Currently, so-called 'vaccine passports' are only required in nightclubs but there are fears Holyrood might extend this to other parts of the hospitality sector.
A survey of more than 150 business owners by bodies including the Night Time Industries Association (NTIA) and UKHospitality found that 76.2% of businesses believe they would not survive the winter without further Government support should the use of ‘vaccine passports’ be extended to the wider sector.
In addition, the joint survey found that if vaccine certification was extended to wider hospitality 95.4% of respondents say would have to cut staff hours (if trade reduced as expected).
The survey also found that 95.2% of the businesses already impacted by the policy say trade has been negatively impacted and that 87.2% have seen trade reduced by over 20% since the introduction of the scheme. Less than 1% say business has been unaffected.
In a joint statement, the trade bodies said:
“From this survey it is clear to see that Scotland’s hospitality sector is in a precarious situation, making the recovery period all the more important. Four out of Five (83.6%) businesses are significantly below pre-pandemic levels and with inflation, debt levels and other costs rising, the sector is facing a very difficult winter ahead.”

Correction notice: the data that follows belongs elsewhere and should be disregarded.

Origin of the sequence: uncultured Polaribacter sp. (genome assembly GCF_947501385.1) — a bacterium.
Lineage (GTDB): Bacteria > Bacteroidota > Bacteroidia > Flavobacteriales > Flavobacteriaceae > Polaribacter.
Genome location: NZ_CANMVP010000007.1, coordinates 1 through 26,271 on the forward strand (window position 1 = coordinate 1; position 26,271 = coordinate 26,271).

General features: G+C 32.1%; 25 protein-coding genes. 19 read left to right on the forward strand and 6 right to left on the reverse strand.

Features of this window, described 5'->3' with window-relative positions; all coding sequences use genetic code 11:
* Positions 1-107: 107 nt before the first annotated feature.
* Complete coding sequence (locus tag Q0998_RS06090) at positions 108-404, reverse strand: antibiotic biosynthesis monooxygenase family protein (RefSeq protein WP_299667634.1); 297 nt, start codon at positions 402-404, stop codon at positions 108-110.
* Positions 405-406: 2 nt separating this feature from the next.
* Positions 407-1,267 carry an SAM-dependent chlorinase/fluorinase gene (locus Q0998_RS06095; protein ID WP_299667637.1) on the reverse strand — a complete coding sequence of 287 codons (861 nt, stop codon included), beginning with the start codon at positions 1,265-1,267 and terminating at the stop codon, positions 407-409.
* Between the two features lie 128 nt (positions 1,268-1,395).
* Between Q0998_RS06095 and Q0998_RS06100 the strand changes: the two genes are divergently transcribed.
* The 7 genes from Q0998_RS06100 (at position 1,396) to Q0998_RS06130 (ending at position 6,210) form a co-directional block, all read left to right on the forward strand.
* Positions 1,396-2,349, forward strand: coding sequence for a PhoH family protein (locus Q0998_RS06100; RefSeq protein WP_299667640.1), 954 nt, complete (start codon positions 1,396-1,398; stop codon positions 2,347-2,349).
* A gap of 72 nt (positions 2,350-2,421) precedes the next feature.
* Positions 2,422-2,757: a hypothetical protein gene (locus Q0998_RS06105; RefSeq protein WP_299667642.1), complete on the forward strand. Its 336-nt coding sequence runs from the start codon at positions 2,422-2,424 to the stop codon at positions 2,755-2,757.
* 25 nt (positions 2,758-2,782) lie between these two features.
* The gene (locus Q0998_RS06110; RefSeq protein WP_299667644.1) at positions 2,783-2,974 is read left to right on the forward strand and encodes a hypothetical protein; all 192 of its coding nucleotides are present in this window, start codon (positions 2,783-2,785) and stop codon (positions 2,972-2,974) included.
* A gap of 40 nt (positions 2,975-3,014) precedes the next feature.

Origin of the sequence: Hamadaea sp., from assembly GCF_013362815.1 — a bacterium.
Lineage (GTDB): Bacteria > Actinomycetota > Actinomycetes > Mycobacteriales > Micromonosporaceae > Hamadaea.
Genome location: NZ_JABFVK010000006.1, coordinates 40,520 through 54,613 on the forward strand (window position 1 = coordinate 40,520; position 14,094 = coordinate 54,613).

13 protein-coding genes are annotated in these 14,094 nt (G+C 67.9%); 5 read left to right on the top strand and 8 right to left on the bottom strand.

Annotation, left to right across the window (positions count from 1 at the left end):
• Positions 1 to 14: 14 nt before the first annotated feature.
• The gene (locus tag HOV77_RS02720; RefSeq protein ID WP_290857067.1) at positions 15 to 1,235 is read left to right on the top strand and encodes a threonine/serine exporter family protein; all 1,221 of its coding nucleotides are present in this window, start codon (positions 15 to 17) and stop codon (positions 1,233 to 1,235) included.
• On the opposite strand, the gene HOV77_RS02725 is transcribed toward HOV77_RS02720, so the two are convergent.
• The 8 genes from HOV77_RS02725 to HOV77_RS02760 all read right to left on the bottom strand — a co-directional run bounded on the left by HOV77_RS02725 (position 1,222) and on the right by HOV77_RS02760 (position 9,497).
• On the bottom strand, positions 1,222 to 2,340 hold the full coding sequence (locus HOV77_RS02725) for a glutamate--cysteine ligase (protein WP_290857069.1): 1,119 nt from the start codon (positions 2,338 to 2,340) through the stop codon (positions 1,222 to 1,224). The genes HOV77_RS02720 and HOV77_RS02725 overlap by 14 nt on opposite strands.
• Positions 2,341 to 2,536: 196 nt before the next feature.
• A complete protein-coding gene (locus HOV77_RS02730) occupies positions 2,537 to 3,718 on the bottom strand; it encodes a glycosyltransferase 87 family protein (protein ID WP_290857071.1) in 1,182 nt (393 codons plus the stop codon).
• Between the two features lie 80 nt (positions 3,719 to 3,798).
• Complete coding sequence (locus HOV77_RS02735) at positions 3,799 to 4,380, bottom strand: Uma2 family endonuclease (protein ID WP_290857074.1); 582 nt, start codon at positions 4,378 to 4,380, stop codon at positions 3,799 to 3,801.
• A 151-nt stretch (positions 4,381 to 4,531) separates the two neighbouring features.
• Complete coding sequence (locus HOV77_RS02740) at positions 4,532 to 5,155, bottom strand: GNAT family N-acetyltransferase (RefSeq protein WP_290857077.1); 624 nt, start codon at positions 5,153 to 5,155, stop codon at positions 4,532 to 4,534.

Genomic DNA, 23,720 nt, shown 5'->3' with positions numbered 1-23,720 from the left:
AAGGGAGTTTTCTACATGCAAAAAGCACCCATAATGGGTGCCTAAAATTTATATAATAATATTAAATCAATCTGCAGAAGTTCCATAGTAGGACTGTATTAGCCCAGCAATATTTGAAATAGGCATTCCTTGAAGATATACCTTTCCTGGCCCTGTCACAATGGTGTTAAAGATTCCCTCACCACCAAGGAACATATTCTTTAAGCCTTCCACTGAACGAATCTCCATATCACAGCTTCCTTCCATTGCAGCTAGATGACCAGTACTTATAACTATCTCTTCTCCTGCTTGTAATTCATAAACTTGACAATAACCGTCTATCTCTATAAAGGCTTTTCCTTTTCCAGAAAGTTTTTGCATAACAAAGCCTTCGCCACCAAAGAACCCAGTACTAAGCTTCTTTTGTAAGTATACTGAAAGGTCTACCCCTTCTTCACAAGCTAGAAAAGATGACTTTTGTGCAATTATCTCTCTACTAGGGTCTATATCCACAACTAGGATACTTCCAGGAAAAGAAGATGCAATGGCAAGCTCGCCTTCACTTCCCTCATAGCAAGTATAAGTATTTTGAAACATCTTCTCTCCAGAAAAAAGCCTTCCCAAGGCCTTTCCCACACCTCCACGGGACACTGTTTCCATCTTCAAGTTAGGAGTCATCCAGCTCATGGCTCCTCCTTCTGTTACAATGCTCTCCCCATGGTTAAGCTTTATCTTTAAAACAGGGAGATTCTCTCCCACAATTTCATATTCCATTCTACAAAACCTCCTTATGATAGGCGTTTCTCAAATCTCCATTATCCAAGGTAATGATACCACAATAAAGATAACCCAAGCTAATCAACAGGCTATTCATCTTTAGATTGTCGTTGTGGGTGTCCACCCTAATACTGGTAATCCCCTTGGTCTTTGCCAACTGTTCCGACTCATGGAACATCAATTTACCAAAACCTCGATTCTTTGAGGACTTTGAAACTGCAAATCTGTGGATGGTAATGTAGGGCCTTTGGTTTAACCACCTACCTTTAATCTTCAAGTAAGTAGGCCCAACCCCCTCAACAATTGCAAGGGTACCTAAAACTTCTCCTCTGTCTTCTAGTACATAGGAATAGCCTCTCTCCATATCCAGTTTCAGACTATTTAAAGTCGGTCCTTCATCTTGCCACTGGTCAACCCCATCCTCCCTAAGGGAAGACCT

“The survey also shows that covid certification has a hugely negative impact on businesses already caught by the policy and any extension will have a devastating impact on the wider hospitality sector. Three quarters (76.2%) say they would not survive without further economic support from Government, should the policy be extended.”
Last month, data from the NTIA revealed that trading levels for Scotland’s night-time economy have been decimated during the first week of the country’s ‘vaccine passport’ scheme.
According to the research, nightclub trade levels dropped by almost half (46%), with some reporting declines in excess of 60% compared to previous weeks.
The 46% decline in trade for nightclubs would represent lost income of £506,000 per year per venue on average if the scheme continues, the NTIA claims.